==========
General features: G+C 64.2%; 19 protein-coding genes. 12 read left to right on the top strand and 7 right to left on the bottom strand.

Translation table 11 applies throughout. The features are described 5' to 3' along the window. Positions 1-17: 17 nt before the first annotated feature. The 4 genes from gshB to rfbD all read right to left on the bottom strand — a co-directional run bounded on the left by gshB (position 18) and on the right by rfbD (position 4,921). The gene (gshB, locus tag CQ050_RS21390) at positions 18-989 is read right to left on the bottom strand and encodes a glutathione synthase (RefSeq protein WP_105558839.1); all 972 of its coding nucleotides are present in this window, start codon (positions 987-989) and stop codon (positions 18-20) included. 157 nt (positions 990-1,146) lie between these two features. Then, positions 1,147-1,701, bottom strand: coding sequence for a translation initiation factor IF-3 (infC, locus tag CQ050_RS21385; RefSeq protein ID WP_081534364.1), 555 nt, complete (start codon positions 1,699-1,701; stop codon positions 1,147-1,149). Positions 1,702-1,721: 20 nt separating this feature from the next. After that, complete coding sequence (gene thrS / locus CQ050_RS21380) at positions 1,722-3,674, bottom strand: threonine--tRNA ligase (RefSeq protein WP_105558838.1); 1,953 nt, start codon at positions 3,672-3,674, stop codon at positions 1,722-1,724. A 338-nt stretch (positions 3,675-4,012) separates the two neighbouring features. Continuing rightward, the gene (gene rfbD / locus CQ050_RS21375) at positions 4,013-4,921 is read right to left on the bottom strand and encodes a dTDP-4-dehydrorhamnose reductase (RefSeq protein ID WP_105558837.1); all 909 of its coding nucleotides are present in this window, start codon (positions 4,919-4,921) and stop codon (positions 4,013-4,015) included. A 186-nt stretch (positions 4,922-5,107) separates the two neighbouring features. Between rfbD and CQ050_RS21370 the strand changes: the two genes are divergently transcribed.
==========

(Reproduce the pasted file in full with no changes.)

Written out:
General features: G+C 64.2%; 19 protein-coding genes. 12 read left to right on the top strand and 7 right to left on the bottom strand.

Translation table 11 applies throughout. The features are described 5' to 3' along the window. Positions 1-17: 17 nt before the first annotated feature. The 4 genes from gshB to rfbD all read right to left on the bottom strand — a co-directional run bounded on the left by gshB (position 18) and on the right by rfbD (position 4,921). The gene (gshB, locus tag CQ050_RS21390) at positions 18-989 is read right to left on the bottom strand and encodes a glutathione synthase (RefSeq protein WP_105558839.1); all 972 of its coding nucleotides are present in this window, start codon (positions 987-989) and stop codon (positions 18-20) included. 157 nt (positions 990-1,146) lie between these two features. Then, positions 1,147-1,701, bottom strand: coding sequence for a translation initiation factor IF-3 (infC, locus tag CQ050_RS21385; RefSeq protein ID WP_081534364.1), 555 nt, complete (start codon positions 1,699-1,701; stop codon positions 1,147-1,149). Positions 1,702-1,721: 20 nt separating this feature from the next. After that, complete coding sequence (gene thrS / locus CQ050_RS21380) at positions 1,722-3,674, bottom strand: threonine--tRNA ligase (RefSeq protein WP_105558838.1); 1,953 nt, start codon at positions 3,672-3,674, stop codon at positions 1,722-1,724. A 338-nt stretch (positions 3,675-4,012) separates the two neighbouring features. Continuing rightward, the gene (gene rfbD / locus CQ050_RS21375) at positions 4,013-4,921 is read right to left on the bottom strand and encodes a dTDP-4-dehydrorhamnose reductase (RefSeq protein ID WP_105558837.1); all 909 of its coding nucleotides are present in this window, start codon (positions 4,919-4,921) and stop codon (positions 4,013-4,015) included. A 186-nt stretch (positions 4,922-5,107) separates the two neighbouring features. Between rfbD and CQ050_RS21370 the strand changes: the two genes are divergently transcribed.